Cardiam’s business plan is based on a technology that aims to help physicians determine the proper drug and dosage for patients suffering from cardiac diseases.
Published on: 02-17-2012
Cardiam, a team that evolved in Georgia Tech's
TI:GER® (Technological Innovation: Generating Economic Results) Program,
placed third overall in the 2012 Georgia Bowl® Business Plan Competition and
won first place for their presentation.
Cardiam’s business plan is based on a technology that aims to help
physicians determine the proper drug and dosage for patients suffering from
cardiac diseases. Currently, it is difficult for physicians to predict how
individual patients will react to certain anti-platelet drugs.
Cardiam’s rapid, point-of-care diagnostic device analyzes a small
sample of a patient’s blood using cutting-edge techniques in optics and
microfluidics to detect patient response to common anti-platelet drugs.
Physicians will be able to use the device to provide a customized dosage for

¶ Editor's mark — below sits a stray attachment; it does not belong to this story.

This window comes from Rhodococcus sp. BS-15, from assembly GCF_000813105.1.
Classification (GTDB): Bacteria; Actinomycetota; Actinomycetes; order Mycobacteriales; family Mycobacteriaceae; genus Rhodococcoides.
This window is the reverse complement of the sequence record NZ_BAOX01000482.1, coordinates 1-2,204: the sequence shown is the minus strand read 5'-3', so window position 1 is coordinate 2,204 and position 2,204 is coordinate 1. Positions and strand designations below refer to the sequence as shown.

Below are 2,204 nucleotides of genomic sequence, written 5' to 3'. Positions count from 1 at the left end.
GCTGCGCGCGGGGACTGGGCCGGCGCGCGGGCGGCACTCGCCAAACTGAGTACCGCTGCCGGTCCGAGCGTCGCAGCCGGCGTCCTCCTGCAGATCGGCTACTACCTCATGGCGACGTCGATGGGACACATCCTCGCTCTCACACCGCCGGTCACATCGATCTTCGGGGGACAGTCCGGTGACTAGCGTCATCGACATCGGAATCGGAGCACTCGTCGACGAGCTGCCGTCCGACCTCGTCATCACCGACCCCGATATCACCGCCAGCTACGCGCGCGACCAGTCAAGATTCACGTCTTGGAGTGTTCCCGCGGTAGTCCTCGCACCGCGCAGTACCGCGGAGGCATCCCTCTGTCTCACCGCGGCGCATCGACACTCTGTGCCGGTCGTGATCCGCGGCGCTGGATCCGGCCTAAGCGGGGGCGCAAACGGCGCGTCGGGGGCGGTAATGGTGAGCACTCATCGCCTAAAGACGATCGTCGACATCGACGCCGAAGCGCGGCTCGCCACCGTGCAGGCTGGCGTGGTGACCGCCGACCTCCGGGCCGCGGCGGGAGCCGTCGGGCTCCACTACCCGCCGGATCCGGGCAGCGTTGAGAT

each patient, ensuring correct treatment.
Cardiam team member Melissa Li has been developing her team's
technology during her doctoral studies in biomedical engineering at Georgia
Tech. Other members of the Cardiam team include: Tom Ausman and Daniel Ng, both
Georgia Tech MBA students, and Jesse David and Lance Hochhauser, Emory
University law students.
These students all participate in TI:GER, a collaboration between
Georgia Tech and Emory Law School that brings together science and engineering
PhD, MBA, and law students to work on commercializing innovative technologies.
The Georgia Bowl is sponsored by Kennesaw State University and attracts
teams from leading colleges and universities. The competition is based on ideas
for new businesses that these teams have developed at their respective schools.
Cardiam competed with teams from Georgia colleges as well as Johns Hopkins
University, University of Illinois-Chicago, University of Louisville, and
University of Manitoba.
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